Home > Family Services > Tips on Applying for Financial Aid for your Family Member with Autism

Tips on Applying for Financial Aid for your Family Member with Autism

This is a blog post by J-Jaye Hurley, Autism Response Team coordinator on the Autism Speaks Family Services team and the mother of a child with autism.

1.      Print all pages of the application and read them carefully. Twice.  . . These applications are usually lengthy and complex so you must review their own requirements.  Many applications ask for similar items (tax statements, IEPs, etc) but they are ALL in a different format.  If you do not provide the information they request AND in the format they request, you can be denied.  If you do not send in all the information at the same time, you can be denied.  Also review their application criteria before you apply.  A friend of mine filled out a long application only to realize they didn’t provide assistance for the therapy she was interested in.  Know all requirements before diving in.

2.     Be aware of deadlines.  Some family grants are year-round but the majority I applied for had specific deadlines. In fact, I was unable to apply for one that I wanted because I missed their annual deadline.  If you are requesting therapy notes or letters of recommendation, make sure you allow plenty of time to gather all information, complete application and send in PRIOR to that deadline.  If they receive your application after the deadline, you will be denied.

3.     Be concise and honest.  Most organizations review thousands of apps, and the majority of the application is financial information.  However, most apps ask the parent for some personal information about the child.  Make sure you tell them about your child, why you need their help and how this will make a difference for your child and family.  They don’t need your entire life story, but they do need you to be honest and upfront about your needs and situation.  Most of our stories speak for themselves so just be yourself and speak from the heart.  We are passionate parents and advocates by nature so go with what you know – your child.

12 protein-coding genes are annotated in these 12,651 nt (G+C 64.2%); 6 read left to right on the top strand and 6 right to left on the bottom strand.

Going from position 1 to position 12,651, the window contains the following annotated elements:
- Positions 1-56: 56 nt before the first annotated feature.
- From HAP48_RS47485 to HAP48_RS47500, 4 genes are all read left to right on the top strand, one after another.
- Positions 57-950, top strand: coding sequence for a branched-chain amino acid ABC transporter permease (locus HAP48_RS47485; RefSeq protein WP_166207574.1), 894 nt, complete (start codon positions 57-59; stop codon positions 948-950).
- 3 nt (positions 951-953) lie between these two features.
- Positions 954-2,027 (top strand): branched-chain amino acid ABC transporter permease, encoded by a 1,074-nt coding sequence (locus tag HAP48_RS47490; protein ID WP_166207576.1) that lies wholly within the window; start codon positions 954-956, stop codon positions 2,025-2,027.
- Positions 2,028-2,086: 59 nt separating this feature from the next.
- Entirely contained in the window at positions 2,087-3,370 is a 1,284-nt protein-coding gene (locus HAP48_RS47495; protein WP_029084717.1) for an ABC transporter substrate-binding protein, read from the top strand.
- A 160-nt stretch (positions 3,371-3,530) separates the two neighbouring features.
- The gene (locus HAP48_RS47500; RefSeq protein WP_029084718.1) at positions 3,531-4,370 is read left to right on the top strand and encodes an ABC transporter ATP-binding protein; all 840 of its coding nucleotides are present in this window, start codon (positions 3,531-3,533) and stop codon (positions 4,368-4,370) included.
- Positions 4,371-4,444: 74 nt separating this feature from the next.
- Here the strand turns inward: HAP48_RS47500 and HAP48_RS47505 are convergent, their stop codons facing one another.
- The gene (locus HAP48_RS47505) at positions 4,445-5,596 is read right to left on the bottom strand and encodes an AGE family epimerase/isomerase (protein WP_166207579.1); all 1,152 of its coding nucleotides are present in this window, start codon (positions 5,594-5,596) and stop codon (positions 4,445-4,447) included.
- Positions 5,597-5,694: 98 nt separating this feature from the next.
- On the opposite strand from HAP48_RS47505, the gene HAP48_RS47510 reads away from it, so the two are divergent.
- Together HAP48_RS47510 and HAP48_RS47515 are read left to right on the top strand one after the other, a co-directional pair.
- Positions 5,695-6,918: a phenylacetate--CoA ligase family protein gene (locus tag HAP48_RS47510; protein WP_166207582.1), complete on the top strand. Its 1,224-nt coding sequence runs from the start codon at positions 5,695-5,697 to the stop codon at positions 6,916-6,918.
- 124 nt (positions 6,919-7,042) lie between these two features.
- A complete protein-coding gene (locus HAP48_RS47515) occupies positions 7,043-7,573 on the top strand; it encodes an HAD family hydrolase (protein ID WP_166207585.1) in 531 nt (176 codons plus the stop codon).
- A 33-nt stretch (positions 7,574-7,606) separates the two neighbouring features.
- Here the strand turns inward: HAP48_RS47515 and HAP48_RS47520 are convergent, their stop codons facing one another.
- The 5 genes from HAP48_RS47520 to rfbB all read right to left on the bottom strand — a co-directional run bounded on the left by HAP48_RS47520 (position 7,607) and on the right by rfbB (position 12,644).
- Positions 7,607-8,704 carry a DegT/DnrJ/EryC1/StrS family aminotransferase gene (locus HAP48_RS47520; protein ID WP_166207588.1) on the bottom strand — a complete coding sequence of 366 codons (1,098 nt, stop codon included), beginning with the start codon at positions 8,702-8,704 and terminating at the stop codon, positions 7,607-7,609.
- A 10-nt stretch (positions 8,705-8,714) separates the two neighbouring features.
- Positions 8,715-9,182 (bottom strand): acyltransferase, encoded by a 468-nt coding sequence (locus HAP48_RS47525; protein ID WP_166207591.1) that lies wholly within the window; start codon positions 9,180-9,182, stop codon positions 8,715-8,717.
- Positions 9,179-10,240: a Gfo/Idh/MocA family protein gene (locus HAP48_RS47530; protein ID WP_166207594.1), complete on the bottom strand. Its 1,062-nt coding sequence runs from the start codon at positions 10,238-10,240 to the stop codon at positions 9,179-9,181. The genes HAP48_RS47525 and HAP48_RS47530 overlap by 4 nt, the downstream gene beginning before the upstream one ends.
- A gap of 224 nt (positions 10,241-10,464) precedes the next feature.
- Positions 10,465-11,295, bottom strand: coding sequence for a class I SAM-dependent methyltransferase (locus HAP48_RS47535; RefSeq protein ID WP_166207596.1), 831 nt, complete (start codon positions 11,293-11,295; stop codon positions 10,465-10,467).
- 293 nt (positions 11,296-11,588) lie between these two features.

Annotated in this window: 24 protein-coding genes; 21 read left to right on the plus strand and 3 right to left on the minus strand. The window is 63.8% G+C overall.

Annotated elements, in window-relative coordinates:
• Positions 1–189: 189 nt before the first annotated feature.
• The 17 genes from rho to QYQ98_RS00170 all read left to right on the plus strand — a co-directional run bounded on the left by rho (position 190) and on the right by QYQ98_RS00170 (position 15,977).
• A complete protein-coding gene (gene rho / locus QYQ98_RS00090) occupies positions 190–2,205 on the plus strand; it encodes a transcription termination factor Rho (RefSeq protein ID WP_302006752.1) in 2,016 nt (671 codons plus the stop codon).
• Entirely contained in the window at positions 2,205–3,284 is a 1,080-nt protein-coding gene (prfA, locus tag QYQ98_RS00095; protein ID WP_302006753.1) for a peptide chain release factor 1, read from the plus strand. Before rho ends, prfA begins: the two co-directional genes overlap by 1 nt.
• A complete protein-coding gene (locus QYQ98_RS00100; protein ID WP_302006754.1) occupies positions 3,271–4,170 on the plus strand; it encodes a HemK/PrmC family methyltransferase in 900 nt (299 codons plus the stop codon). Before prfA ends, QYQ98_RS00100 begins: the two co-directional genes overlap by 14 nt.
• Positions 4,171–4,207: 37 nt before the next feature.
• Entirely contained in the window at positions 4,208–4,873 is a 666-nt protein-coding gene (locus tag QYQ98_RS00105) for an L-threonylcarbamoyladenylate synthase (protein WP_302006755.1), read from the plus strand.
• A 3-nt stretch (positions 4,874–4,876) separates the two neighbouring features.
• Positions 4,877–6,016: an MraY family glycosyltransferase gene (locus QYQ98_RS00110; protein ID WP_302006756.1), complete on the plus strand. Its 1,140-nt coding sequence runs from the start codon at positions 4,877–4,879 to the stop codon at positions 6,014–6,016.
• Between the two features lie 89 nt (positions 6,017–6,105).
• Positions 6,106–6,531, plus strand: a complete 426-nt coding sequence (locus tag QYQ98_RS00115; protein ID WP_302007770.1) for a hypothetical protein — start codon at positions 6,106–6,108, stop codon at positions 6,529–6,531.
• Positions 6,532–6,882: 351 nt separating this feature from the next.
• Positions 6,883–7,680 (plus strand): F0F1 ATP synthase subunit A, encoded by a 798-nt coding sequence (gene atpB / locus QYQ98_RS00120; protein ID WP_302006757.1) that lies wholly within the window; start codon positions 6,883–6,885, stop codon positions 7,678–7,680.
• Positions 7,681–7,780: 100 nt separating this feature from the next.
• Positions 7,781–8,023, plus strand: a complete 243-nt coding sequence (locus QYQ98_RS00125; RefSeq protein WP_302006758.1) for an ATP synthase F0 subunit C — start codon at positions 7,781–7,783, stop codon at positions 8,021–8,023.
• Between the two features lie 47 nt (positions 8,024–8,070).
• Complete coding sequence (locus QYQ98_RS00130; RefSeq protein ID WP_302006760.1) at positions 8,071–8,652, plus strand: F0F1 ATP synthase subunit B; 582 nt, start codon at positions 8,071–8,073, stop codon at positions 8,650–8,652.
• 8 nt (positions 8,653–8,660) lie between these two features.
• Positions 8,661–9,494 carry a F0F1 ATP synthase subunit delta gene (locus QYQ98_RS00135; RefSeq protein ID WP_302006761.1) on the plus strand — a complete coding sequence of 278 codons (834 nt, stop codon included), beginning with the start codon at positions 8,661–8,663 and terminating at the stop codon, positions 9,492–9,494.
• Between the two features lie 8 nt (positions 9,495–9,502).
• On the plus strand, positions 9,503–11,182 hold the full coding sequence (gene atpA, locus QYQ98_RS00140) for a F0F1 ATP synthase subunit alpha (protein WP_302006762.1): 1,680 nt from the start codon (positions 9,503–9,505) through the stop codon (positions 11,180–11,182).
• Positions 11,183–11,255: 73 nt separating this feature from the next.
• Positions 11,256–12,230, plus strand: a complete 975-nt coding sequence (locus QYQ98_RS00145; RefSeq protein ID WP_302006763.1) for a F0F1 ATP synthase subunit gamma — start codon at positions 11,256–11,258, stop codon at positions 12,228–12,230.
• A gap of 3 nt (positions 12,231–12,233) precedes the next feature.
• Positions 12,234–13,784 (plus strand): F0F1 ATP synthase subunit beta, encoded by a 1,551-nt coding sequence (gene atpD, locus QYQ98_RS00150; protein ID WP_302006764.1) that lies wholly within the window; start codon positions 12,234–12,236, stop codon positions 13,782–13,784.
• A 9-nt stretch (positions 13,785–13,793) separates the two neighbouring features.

4.     Get recommendations.  Some applications say they will accept letters of recommendation but don’t require them. I recommend your seeking those letters as they only serve to provide additional information on your child and family to this anonymous committee.  Ask your therapists, physicians or family members.  You can save letters and use them for multiple applications each year.

5.     Have a friend/spouse review your apps.  Before you mail in your completed applications, have someone review it for you.  My husband caught typos & had suggestions.  As a former English teacher, I always recommend having another pair of eyes review your writing.  Applications are no exception!

6.     Include a picture of your beautiful child!  This helps bring a personal and real connection to those reading your applications.

7.     If at first you don’t succeed, apply and apply again!  I was turned down for some of my applications and I plan to re-apply before 2011 deadlines.  Make a copy of your completed application, as it stays basically the same from year to year.  It is much easier to update last year’s application than start from scratch on a 10 page app.  Update your new information and try again.

Check out this article in Family Services Community Connections.